SPEECH BY F W DE KLERK TO THE ST JAMES PLACE PLC GROUP
MOUNT NELSON HOTEL; 10 APRIL 2003
THE NEW SOUTH AFRICA AFTER NINE YEARS
EN ROUTE TO THE FIRST WORLD
Ladies and Gentlemen
It is a great pleasure for me to be able to welcome you to South Africa and to Cape Town. Many of you have probably visited South Africa before. For some of you this is probably your first trip. There may be others among you who knew the old South Africa and who have watched our remarkable transformation over the past 14 years from apartheid pariah to a multiracial democracy.
In this beautiful old Hotel which was built at the height of the British Empire, it is sometimes difficult for guests to imagine that they are really in Africa. But I can assure them that they are. If they want confirmation all they have to do is to drive past the airport to Khayalitsha where more than 500 000 people live in shanty towns. Most of them have arrived from the deep rural areas of the Ciskei and the Transkei during the past 20 years.
Three weeks ago I addressed a conference of Coparmex, the Mexican business organisation, in Mexico City.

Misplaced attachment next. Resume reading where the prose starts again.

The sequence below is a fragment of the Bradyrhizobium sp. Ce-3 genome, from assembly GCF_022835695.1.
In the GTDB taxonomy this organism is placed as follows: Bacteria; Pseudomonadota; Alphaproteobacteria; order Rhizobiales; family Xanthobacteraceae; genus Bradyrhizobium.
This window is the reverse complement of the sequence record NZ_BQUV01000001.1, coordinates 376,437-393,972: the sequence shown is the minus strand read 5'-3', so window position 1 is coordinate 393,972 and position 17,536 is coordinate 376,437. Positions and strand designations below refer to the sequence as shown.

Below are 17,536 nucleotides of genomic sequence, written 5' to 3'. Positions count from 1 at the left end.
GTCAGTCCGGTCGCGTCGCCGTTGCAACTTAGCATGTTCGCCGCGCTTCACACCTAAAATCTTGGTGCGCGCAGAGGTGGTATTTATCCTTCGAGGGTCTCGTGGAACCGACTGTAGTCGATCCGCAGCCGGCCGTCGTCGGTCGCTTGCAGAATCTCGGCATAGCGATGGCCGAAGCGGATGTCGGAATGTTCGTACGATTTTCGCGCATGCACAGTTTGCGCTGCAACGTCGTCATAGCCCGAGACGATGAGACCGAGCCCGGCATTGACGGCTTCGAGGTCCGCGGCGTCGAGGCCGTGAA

I told them that South Africa was not like Europe or North America – although people visiting our cities and using our infrastructure would easily imagine that they were in a first world country. I said that we were also not like the rest of Africa – although we share much in common with other countries in our continent.
In fact, South Africa is in many respects, much more like other middle-income countries in Latin America and Asia. Like Mexico and Brazil, like Malaysia and Thailand, we are a country in transition.
We share many of the same challenges as other middle income countries:
· We are experiencing the same enormous flow of people from rural areas to our cities;
· As a result most of us are battling with the same housing problems and proliferation of urban shanty towns;
· We experience the problems caused by great disparities between rich and poor;
· We all have to deal with poverty and unemployment and the crime and social problems that go hand in hand with deprivation;
· Our economies are moving away from dependence on the export of primary products to the development of the manufacturing and services sectors;
· Many transition countries are also wrestling with the challenge of establishing strong and abiding democracies with freedom, equality of opportunity and security for all;